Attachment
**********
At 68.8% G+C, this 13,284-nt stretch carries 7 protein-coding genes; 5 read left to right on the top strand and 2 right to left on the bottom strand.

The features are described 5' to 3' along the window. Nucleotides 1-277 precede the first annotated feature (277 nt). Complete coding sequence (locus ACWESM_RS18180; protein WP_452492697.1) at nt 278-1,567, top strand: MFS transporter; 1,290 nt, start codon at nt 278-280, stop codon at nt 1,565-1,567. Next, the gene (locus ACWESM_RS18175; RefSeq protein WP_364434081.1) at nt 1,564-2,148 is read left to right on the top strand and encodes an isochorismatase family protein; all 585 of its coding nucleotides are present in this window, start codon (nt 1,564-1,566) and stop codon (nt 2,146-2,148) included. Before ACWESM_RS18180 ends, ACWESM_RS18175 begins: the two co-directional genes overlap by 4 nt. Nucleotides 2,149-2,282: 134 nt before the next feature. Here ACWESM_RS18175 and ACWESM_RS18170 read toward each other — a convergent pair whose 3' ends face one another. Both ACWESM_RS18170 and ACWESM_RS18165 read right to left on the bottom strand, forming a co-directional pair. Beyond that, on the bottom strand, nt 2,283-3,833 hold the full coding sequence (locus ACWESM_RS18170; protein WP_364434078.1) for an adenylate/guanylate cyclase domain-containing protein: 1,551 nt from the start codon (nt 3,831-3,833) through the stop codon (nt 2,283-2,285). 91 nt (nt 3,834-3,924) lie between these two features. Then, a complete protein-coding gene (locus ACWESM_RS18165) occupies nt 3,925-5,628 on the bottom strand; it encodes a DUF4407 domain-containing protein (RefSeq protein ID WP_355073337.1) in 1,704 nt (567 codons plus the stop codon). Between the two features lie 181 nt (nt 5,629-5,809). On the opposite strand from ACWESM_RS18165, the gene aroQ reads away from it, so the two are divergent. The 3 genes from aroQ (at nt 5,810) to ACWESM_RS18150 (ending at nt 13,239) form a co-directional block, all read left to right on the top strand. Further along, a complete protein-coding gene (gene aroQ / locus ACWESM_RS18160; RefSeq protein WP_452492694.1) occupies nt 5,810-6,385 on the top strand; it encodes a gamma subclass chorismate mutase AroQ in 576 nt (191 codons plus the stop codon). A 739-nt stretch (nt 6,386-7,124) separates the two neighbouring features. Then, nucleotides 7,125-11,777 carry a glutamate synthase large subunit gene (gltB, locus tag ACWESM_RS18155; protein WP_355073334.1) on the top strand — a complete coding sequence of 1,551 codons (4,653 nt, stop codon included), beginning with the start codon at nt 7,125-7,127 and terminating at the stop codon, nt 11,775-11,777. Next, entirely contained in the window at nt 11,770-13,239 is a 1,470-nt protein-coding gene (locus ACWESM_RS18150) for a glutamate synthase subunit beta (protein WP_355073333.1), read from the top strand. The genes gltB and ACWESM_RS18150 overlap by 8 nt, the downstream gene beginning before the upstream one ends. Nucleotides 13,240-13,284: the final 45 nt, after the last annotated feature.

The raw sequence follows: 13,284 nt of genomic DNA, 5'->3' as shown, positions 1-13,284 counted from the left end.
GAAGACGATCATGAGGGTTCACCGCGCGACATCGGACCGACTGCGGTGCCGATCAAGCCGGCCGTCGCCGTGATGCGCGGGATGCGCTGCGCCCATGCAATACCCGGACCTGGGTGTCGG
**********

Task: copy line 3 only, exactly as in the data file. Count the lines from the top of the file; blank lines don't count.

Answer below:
The raw sequence follows: 13,284 nt of genomic DNA, 5'->3' as shown, positions 1-13,284 counted from the left end.